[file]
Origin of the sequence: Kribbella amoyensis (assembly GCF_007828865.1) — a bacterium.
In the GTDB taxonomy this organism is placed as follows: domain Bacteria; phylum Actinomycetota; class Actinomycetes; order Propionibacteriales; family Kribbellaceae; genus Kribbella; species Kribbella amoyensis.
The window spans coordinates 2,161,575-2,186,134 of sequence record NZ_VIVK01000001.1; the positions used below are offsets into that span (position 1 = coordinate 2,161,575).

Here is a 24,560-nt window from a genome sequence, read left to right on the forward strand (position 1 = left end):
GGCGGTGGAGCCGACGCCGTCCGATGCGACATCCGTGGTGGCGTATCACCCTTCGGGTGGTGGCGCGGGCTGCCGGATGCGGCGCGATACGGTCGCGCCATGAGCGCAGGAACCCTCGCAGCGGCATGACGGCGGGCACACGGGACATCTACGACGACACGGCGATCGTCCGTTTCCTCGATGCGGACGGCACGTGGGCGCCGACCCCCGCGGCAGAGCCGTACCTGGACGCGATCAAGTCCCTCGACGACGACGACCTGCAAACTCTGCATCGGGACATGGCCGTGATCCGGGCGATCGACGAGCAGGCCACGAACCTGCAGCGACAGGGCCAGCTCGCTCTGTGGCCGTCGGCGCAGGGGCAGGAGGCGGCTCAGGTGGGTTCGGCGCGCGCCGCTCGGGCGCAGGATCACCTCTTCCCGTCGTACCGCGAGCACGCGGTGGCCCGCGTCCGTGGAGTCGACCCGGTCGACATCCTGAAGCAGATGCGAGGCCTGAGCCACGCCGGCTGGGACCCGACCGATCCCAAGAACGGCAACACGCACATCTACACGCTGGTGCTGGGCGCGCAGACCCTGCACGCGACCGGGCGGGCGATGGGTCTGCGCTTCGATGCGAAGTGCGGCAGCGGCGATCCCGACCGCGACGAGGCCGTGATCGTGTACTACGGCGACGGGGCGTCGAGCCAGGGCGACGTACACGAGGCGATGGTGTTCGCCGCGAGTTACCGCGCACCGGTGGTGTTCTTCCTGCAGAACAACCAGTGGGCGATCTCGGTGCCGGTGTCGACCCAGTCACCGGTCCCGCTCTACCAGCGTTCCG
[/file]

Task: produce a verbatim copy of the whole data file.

Origin of the sequence: Kribbella amoyensis (assembly GCF_007828865.1) — a bacterium.
In the GTDB taxonomy this organism is placed as follows: domain Bacteria; phylum Actinomycetota; class Actinomycetes; order Propionibacteriales; family Kribbellaceae; genus Kribbella; species Kribbella amoyensis.
The window spans coordinates 2,161,575-2,186,134 of sequence record NZ_VIVK01000001.1; the positions used below are offsets into that span (position 1 = coordinate 2,161,575).

Here is a 24,560-nt window from a genome sequence, read left to right on the forward strand (position 1 = left end):
GGCGGTGGAGCCGACGCCGTCCGATGCGACATCCGTGGTGGCGTATCACCCTTCGGGTGGTGGCGCGGGCTGCCGGATGCGGCGCGATACGGTCGCGCCATGAGCGCAGGAACCCTCGCAGCGGCATGACGGCGGGCACACGGGACATCTACGACGACACGGCGATCGTCCGTTTCCTCGATGCGGACGGCACGTGGGCGCCGACCCCCGCGGCAGAGCCGTACCTGGACGCGATCAAGTCCCTCGACGACGACGACCTGCAAACTCTGCATCGGGACATGGCCGTGATCCGGGCGATCGACGAGCAGGCCACGAACCTGCAGCGACAGGGCCAGCTCGCTCTGTGGCCGTCGGCGCAGGGGCAGGAGGCGGCTCAGGTGGGTTCGGCGCGCGCCGCTCGGGCGCAGGATCACCTCTTCCCGTCGTACCGCGAGCACGCGGTGGCCCGCGTCCGTGGAGTCGACCCGGTCGACATCCTGAAGCAGATGCGAGGCCTGAGCCACGCCGGCTGGGACCCGACCGATCCCAAGAACGGCAACACGCACATCTACACGCTGGTGCTGGGCGCGCAGACCCTGCACGCGACCGGGCGGGCGATGGGTCTGCGCTTCGATGCGAAGTGCGGCAGCGGCGATCCCGACCGCGACGAGGCCGTGATCGTGTACTACGGCGACGGGGCGTCGAGCCAGGGCGACGTACACGAGGCGATGGTGTTCGCCGCGAGTTACCGCGCACCGGTGGTGTTCTTCCTGCAGAACAACCAGTGGGCGATCTCGGTGCCGGTGTCGACCCAGTCACCGGTCCCGCTCTACCAGCGTTCCG